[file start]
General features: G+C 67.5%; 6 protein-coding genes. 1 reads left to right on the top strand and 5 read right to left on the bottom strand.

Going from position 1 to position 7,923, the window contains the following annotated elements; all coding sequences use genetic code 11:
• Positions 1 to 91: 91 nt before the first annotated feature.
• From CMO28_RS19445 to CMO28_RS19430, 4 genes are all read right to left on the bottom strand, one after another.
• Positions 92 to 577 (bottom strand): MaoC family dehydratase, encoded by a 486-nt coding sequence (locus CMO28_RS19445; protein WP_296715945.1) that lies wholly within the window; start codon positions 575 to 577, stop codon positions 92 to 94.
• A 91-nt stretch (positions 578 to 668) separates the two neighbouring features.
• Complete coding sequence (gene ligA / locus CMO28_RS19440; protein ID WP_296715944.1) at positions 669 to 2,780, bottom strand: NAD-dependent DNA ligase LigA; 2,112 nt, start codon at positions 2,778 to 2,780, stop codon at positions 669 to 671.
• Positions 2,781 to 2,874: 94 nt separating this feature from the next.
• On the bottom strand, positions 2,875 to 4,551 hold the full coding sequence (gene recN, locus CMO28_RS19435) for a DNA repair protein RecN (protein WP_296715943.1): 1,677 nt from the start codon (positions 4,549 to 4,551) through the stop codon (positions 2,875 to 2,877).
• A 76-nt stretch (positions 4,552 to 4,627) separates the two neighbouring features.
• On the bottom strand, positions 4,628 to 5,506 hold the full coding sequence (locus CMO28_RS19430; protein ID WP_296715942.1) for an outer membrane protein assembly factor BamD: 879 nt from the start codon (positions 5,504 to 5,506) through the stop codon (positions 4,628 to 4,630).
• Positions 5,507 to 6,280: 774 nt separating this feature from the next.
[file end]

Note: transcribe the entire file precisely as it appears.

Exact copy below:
General features: G+C 67.5%; 6 protein-coding genes. 1 reads left to right on the top strand and 5 read right to left on the bottom strand.

Going from position 1 to position 7,923, the window contains the following annotated elements; all coding sequences use genetic code 11:
• Positions 1 to 91: 91 nt before the first annotated feature.
• From CMO28_RS19445 to CMO28_RS19430, 4 genes are all read right to left on the bottom strand, one after another.
• Positions 92 to 577 (bottom strand): MaoC family dehydratase, encoded by a 486-nt coding sequence (locus CMO28_RS19445; protein WP_296715945.1) that lies wholly within the window; start codon positions 575 to 577, stop codon positions 92 to 94.
• A 91-nt stretch (positions 578 to 668) separates the two neighbouring features.
• Complete coding sequence (gene ligA / locus CMO28_RS19440; protein ID WP_296715944.1) at positions 669 to 2,780, bottom strand: NAD-dependent DNA ligase LigA; 2,112 nt, start codon at positions 2,778 to 2,780, stop codon at positions 669 to 671.
• Positions 2,781 to 2,874: 94 nt separating this feature from the next.
• On the bottom strand, positions 2,875 to 4,551 hold the full coding sequence (gene recN, locus CMO28_RS19435) for a DNA repair protein RecN (protein WP_296715943.1): 1,677 nt from the start codon (positions 4,549 to 4,551) through the stop codon (positions 2,875 to 2,877).
• A 76-nt stretch (positions 4,552 to 4,627) separates the two neighbouring features.
• On the bottom strand, positions 4,628 to 5,506 hold the full coding sequence (locus CMO28_RS19430; protein ID WP_296715942.1) for an outer membrane protein assembly factor BamD: 879 nt from the start codon (positions 5,504 to 5,506) through the stop codon (positions 4,628 to 4,630).
• Positions 5,507 to 6,280: 774 nt separating this feature from the next.